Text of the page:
The New York Islanders haven’t seen the Florida Panthers since December 12, what have they been up to?
The New York Islanders and Florida Panthers haven’t seen each other since December 12. On that night the Islanders left Sunrise with a 3-1 win. It was the Isles third win in three games against the Panthers.
But that was months ago. As we prep for the qualifying round against the Panthers, what do we need to know about our opponent? What have they been up to since we last played?
Up until December 12, the Panthers held a 15-11-5 record for a 0.565 points-percentage. After that loss to the Isles on the 12th, they went 20-15-3 for a 0.566 points-percentage. Seems like the team Islanders faced on Dec. 12 were basically the same through the rest of the season. At least at a macro-level.
At a micro-level, this isn’t exactly the same team from December 12.
Since December 12, the Florida Panthers have made four different trades:
- Dec. 17: Kevin Roy (LW) to Pittsburgh for Ryan Haggerty (F)
- Feb. 19: Denis Malgin (C) to Toronto for Mason Marchment (LW)
- Feb. 20: Anthony Greco (RW) to Tampa Bay for Danick Martel (LW)
- Feb. 24: 2020 6th round pick to Dallas for Emil Djuse (LHD)
- Feb. 24: Vincent Trocheck (C) to Carolina for Erik Haula (C), Lucas Wallmark (C), Eetu Luostarinen (C), and Chase Priskie (RHD)
From the last time the Islanders played the Panthers, Vincent Trocheck and Denis Malgin have been replaced in the lineup with Erik Haula and Lucas Wallmark.
So while the record might be virtually identical, the team itself is no longer the same. Has that pushed the Panthers into a different style of play?
**In brackets are their rank compared to the rest of the NHL.
The strength of the Florida Panthers was always their forward core. With a top-six that started the season with Aleksander Barkov, Jonathan Huberdeau, Vincent Trocheck, Mike Hoffman, and Evgenii Dadonov the Panthers were a dominant forced offensively.
Their offense was still producing at a top-ten level, but every other aspect of that offense dried up significantly in the second half of the season. That could be by design with Joel Quenneville wanting his team to play better team defense in the second half of the season.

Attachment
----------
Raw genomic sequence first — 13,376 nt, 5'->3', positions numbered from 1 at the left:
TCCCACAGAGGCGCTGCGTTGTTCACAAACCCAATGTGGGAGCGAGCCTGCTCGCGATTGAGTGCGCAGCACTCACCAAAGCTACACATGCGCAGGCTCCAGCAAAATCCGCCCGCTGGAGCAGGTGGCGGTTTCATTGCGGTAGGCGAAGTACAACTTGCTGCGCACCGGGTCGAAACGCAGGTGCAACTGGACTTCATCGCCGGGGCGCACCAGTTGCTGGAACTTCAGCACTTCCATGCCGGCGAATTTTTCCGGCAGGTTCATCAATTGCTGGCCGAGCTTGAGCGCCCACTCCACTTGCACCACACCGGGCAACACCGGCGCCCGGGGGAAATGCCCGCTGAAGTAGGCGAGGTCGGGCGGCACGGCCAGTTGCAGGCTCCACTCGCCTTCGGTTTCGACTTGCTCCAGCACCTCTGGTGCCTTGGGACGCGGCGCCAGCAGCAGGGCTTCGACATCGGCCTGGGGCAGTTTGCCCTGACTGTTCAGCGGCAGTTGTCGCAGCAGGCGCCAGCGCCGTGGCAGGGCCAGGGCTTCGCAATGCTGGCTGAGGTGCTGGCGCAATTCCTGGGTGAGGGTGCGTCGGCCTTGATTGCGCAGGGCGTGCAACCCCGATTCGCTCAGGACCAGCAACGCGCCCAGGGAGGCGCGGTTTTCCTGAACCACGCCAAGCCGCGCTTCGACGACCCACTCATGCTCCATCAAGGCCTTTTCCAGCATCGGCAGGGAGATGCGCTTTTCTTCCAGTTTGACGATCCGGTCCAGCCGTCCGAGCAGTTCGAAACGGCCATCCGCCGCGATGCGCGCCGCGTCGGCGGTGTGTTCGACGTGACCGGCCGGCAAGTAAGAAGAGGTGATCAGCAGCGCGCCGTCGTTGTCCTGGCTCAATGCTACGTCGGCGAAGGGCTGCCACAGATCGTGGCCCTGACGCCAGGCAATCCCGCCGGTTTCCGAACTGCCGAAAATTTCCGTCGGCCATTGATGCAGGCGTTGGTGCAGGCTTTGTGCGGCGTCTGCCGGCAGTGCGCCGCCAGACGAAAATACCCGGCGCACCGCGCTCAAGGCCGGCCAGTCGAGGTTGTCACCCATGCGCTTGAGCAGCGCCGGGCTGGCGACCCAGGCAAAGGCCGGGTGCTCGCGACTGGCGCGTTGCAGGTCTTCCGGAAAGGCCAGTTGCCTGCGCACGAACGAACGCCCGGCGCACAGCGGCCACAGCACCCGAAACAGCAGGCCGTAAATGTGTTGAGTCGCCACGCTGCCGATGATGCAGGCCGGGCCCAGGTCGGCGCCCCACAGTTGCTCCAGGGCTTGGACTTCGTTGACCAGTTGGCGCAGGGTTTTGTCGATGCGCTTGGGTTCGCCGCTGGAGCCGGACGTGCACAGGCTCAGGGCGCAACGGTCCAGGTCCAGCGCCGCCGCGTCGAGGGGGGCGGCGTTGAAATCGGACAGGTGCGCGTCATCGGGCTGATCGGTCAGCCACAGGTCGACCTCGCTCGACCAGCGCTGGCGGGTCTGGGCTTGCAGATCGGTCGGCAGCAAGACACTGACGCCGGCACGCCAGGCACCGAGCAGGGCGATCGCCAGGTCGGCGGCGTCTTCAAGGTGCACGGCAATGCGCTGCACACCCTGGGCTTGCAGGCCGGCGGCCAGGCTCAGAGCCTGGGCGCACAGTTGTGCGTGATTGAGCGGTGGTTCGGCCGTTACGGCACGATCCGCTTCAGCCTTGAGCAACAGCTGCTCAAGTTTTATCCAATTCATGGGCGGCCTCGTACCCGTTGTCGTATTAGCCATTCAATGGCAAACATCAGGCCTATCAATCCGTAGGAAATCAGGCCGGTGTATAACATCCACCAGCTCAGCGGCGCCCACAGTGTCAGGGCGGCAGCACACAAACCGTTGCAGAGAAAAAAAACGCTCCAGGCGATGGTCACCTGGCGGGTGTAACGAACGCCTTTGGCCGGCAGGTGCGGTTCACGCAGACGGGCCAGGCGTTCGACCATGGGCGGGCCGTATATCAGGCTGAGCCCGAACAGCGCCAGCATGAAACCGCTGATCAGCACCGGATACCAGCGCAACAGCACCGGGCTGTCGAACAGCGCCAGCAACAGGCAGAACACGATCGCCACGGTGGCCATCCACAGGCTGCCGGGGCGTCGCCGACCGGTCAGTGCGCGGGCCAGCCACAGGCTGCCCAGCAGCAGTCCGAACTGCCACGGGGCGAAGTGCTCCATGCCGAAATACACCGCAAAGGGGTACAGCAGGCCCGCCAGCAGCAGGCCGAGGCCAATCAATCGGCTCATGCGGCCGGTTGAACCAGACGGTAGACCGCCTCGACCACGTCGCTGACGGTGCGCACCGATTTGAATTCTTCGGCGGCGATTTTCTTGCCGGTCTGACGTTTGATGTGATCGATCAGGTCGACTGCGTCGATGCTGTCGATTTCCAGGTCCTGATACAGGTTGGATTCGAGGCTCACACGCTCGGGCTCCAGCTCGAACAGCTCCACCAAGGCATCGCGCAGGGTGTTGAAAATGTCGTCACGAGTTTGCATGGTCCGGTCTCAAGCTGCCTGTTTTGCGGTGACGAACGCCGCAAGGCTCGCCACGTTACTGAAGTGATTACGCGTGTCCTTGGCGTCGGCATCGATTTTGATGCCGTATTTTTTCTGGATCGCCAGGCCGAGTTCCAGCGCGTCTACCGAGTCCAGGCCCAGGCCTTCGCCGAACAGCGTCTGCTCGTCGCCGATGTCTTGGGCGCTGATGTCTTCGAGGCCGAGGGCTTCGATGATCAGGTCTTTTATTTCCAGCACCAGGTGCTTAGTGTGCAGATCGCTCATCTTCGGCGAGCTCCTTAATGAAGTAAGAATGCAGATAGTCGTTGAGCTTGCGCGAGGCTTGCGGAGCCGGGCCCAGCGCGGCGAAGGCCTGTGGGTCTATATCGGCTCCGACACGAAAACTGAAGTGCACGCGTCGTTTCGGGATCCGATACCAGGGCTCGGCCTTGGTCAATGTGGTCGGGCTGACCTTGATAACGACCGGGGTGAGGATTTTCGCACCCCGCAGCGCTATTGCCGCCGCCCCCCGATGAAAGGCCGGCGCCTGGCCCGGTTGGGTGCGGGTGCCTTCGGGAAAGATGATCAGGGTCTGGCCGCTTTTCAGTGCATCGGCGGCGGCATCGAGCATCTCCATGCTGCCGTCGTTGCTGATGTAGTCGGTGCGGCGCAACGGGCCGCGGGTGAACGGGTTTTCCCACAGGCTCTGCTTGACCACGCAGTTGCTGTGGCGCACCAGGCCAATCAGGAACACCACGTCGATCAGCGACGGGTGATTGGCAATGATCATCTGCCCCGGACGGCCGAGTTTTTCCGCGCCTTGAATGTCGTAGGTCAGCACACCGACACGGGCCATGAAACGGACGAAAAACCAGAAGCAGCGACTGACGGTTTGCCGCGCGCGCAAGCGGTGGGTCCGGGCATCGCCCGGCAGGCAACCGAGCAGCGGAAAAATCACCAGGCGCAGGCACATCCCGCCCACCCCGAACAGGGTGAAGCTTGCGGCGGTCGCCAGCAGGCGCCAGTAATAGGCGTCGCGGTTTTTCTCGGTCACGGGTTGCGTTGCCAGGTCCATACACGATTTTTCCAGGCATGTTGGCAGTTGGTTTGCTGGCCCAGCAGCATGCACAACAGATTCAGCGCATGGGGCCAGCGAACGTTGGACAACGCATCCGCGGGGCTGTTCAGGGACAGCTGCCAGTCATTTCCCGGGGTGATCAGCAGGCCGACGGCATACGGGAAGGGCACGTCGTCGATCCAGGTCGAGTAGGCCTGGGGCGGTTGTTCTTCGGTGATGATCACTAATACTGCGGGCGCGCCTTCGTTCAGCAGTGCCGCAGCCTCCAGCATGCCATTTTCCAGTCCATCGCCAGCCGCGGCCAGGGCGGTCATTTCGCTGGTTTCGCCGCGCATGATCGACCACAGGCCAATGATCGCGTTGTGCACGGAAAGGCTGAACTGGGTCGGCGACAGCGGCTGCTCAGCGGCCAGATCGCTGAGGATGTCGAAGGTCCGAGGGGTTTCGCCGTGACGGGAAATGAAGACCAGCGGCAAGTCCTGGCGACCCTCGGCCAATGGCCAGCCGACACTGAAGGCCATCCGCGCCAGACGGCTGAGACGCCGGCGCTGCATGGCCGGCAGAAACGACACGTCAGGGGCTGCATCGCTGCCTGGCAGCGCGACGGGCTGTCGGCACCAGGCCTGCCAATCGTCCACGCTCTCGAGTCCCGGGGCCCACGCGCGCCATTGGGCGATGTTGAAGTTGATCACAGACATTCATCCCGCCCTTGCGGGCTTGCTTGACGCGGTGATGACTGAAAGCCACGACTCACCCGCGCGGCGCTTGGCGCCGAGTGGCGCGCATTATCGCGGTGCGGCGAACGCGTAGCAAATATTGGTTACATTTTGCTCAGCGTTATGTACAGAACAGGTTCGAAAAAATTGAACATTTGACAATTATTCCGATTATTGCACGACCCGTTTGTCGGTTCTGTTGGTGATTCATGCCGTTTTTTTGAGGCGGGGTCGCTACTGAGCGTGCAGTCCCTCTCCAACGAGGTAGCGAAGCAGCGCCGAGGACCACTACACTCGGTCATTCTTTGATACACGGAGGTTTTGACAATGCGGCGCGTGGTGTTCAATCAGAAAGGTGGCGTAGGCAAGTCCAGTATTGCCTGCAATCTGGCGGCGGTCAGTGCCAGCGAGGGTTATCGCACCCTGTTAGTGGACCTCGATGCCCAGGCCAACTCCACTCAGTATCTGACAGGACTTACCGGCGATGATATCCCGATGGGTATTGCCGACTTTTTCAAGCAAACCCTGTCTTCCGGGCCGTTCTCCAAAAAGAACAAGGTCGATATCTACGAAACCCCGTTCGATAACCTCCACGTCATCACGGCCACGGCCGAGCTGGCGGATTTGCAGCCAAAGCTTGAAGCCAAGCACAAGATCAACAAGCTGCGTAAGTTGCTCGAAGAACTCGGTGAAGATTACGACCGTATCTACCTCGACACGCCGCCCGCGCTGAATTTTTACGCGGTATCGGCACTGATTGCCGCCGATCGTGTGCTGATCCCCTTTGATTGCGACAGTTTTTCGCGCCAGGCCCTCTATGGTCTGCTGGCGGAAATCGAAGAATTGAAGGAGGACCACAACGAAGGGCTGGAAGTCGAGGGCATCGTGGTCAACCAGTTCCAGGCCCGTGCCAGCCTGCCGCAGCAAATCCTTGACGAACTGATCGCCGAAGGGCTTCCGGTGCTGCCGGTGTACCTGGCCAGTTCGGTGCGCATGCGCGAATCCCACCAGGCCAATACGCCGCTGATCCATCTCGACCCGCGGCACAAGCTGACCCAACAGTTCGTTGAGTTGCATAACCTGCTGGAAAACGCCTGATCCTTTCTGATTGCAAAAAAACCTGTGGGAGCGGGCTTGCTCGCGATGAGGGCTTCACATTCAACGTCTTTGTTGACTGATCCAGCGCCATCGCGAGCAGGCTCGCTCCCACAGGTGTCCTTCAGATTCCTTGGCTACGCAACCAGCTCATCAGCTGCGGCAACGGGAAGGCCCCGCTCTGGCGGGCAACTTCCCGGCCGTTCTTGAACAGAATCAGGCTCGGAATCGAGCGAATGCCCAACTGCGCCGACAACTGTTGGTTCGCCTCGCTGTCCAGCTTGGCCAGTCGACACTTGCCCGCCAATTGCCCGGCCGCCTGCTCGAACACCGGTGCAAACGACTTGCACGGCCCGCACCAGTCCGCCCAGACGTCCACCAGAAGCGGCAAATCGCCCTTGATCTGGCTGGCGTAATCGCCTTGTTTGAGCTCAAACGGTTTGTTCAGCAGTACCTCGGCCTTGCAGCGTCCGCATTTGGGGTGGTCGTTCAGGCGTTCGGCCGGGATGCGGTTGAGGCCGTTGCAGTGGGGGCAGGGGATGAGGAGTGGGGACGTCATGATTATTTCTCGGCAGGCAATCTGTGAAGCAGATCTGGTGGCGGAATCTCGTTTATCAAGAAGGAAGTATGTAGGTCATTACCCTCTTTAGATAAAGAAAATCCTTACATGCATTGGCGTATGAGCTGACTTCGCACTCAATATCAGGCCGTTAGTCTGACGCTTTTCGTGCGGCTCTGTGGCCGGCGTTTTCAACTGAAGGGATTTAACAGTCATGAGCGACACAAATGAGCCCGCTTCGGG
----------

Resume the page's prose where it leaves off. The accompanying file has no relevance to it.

Except that when you look at some of the Panthers defensive numbers, there’s little change.
- They’re scored on with the same frequency as the first half of the season.
- Their shot share is pretty much the same
- The quality of shots they give up to their opponents increased but not significantly.
What did change was the rate at which other teams get the puck at the Panthers net. With an extra 2.5 shots against per game, the Panthers were one of the most porous teams in the league after Dec. 12.
Combined with a high xGA/G the Panthers defense clearly didn’t get any better in the second half of the season. If Quenneville’s goal was to sacrifice a bit of offense for some defense it backfired massively.
The special teams also took a hit in the second half of the Panthers season. When the Islanders saw them last, the Panthers had one of the best special teams in the league with a top-ten power play and penalty kill.
From December 13 to March 12, both special teams ranked in the second half of the league. The penalty kill took a particular hit dropping all the way to the basement of the league.
With a four-month break since the last time any NHL team played, the Islanders shouldn’t count on facing the same Florida Panthers team whose offense dried up, couldn’t defend, and who had a special team that wasn’t so special.
But it’s not like the break gives that Panthers a brand new team back.
Sergei Bobrovsky was injured at the tail end of the 2019-20 season, but the Russian goalie wasn’t himself this year with an average 3.23GAA and 0.900SV% and a terrible -14.91 goals saved above average. He has Vezina potential but he certainly wasn’t giving that type of performance this year.
The break will give Joel Quenneville, a three-time Stanley Cup-winning coach, the chance to work out some kinks from the regular season. But it is clear from this micro-level view. There are kinks in just about every aspect of the Panthers game the New York Islanders can exploit.